Personal Independence Payment (PIP)

Who can claim: People over 16 and under State Pension age

How much it’s worth: Between £97.80 and £627.60 every four weeks

What is it: A benefit delivered by the DWP to people with a long-term illness, disability or physical or mental health condition – including an ever-growing range of hidden conditions and long-term Covid.

PIP is non-means tested, tax-free and available to those in and out of work, it can also be claimed on top of other benefits as it is not affected by the benefits cap – find out more here.

Adult Disability Payment (ADP)

This devolved benefit has now replaced new claims for PIP for people living in Scotland. The payment rates and eligibility rules are the same as for PIP, the main difference is the application process.

Find out more about claiming ADP here.

Disability Living Allowance (DLA) / Child Disability Payment (Scotland only)

Who can claim: Children under 16

How much it’s worth: Between £97.80 and £627.60 every four weeks

What is it: DLA claimants in Scotland are now being transferred from DWP to the new devolved benefit, Child Disability Payment being delivered by Social Security Scotland.

Both benefits pay the same rates and have the same eligibility criteria for PIP.

Find out more about DLA here and Child Disability Payment here.

Young people in Scotland receiving PIP (between 16 and 18), DLA or the Child Disability Payment will also receive the Child Winter Heating Assistance annual payment of £214 to help towards energy bills – find out more about it here.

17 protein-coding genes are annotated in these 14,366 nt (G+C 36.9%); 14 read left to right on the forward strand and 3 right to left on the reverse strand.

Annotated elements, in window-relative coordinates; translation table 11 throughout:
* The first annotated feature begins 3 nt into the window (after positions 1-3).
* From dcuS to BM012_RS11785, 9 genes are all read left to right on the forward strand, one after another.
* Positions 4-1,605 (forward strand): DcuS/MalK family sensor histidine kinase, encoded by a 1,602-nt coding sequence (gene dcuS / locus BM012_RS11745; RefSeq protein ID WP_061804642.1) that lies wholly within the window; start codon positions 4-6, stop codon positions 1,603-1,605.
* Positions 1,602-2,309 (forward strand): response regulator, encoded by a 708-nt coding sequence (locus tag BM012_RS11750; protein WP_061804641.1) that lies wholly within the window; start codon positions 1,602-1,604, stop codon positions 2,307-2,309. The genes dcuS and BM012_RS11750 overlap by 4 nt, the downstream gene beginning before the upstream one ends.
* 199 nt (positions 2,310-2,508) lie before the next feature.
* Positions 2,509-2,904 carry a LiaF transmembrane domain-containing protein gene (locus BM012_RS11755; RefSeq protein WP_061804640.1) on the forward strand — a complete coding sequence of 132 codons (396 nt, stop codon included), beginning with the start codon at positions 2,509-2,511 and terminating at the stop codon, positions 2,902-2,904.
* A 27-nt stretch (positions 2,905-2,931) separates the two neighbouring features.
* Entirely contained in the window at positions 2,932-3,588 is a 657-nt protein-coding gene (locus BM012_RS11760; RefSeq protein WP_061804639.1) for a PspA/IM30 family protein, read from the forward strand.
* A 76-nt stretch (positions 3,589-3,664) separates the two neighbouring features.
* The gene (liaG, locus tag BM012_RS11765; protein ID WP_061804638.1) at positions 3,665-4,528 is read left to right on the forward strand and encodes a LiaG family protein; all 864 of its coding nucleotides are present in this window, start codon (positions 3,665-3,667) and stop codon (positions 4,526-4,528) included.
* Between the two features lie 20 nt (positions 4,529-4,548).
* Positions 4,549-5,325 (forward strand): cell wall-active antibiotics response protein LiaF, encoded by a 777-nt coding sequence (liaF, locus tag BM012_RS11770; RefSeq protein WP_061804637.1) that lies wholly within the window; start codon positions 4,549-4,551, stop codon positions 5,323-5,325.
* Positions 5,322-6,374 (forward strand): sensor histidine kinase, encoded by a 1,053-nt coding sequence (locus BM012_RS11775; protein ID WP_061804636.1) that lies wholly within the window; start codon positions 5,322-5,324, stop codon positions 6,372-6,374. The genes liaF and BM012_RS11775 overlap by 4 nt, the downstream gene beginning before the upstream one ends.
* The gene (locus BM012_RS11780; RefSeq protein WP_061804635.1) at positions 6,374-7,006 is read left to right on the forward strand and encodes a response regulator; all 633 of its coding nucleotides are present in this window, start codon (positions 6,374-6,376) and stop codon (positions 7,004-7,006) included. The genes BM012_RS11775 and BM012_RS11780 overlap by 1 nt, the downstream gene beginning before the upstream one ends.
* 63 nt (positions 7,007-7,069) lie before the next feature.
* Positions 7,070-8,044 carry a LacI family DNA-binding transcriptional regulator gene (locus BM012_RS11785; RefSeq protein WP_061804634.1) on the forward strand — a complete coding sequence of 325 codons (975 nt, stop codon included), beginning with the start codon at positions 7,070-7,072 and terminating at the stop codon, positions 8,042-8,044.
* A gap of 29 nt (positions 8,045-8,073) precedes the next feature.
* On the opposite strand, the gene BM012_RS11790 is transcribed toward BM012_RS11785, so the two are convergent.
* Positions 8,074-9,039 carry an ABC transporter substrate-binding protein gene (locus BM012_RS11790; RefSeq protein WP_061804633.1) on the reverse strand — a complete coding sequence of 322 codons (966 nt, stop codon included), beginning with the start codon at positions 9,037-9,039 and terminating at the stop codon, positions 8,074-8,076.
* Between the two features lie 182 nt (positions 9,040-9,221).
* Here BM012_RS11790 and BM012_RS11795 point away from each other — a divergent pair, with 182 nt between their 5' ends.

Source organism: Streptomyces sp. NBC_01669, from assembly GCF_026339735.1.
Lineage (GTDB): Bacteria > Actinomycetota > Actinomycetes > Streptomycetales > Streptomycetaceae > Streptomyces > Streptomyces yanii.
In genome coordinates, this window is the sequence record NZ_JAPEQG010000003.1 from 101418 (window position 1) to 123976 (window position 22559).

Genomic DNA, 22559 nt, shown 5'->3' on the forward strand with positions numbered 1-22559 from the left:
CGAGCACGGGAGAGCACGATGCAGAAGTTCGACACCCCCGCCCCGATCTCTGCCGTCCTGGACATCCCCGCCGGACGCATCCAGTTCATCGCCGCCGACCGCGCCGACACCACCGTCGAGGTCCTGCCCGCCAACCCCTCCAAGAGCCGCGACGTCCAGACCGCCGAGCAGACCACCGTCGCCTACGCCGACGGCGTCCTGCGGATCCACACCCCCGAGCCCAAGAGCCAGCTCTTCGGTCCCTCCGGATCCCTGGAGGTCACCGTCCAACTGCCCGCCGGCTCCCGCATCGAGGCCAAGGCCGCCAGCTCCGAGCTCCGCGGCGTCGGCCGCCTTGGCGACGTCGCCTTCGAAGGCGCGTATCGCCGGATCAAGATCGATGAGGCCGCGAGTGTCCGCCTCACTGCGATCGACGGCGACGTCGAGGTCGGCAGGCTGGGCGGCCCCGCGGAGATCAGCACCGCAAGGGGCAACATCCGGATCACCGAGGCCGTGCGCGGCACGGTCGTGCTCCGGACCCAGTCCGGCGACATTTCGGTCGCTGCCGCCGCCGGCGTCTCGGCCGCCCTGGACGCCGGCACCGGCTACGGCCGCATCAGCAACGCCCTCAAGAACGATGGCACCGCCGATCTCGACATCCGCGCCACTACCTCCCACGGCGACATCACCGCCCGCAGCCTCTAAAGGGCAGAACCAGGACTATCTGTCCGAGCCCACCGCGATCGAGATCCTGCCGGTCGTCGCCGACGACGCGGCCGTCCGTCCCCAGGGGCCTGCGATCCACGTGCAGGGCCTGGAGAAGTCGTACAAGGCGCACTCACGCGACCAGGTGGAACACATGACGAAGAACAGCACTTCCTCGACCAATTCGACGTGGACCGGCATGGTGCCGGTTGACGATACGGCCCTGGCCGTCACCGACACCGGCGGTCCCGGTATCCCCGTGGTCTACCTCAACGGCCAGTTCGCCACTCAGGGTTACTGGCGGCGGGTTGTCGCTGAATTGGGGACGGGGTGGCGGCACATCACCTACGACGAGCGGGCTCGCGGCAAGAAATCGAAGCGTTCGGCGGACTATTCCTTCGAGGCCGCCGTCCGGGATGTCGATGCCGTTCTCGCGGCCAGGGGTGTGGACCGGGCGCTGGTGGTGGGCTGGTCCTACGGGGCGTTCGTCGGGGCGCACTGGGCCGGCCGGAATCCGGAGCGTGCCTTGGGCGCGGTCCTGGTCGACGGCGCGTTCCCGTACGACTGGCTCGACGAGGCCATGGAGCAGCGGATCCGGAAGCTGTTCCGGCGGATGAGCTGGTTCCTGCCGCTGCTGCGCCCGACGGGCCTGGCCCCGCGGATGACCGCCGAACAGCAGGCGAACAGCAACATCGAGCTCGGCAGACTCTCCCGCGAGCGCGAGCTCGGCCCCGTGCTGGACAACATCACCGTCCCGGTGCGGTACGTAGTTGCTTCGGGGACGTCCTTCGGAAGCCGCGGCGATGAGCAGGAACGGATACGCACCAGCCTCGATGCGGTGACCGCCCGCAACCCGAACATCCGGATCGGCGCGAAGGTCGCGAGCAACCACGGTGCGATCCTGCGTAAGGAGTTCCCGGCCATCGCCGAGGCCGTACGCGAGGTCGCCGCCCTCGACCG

Scottish Child Payment

Who can clam: Eligible parents with children under 16.

How much it’s worth: £25 per week, per child.

What is it: Scottish Child Payment helps towards the costs of supporting your family if you are on a low income – find out more here.

Best Start Foods

Who can claim: If you or your partner are getting certain benefits or Tax Credits, or you or your partner are pregnant, or are the main person looking after a baby or child who's the right age for a payment.

How much it’s worth: The payment is worth £18 during pregnancy and for any children between one and three-years-old. It is £36 for children under the age of one.

What is it: A benefit paid by Social Security Scotland every four weeks on a pre-paid card to buy healthy food including eggs, milk, fruit and vegetables – find out more here.

Best Start Grants

Who can claim: Parents and carers on low incomes.

What is it and how much is it worth: It is made up of three separate payments – the Pregnancy and Baby Payment is – a one-off payment of £606 for a first child or £303 for a second or later child. The Early Learning Payment is a one-off payment of £252.50 if your child is between 2 and 3 1/2 years old.

You cannot get Best Start Grant or Best Start Foods if you only get Child Benefit – you must still be getting one of the benefits or payments from this list to be able to get Best Start Grant or Best Start Foods – find out more here.

Attendance Allowance

Who can claim: People over State Pension age.

How much it's worth: You will be paid either £61.85 or £92.40 every week.

What is it: A benefit delivered by the DWP that helps with extra costs if you have a disability severe enough that you need someone to help look after you. It can also help you stay independent in your own home longer – find out more about claiming Attendance Allowance here.

Carer’s Allowance

Who can claim: People who spend at least 35 hours a week caring for someone.

How much it's worth: £278.80 every four weeks. In Scotland there are also two additional payments of £245.70 each year as part of the Carer’s Allowance Supplement. The next payment will be in June, to qualify you need to make a claim for Carer's Allowance on or before April 10, 2023.

What is it: A benefit for people who help someone with washing and cooking, taking them to appointments or helping with household tasks such as managing bills and shopping – find out more about Carer’s Allowance and the supplement here.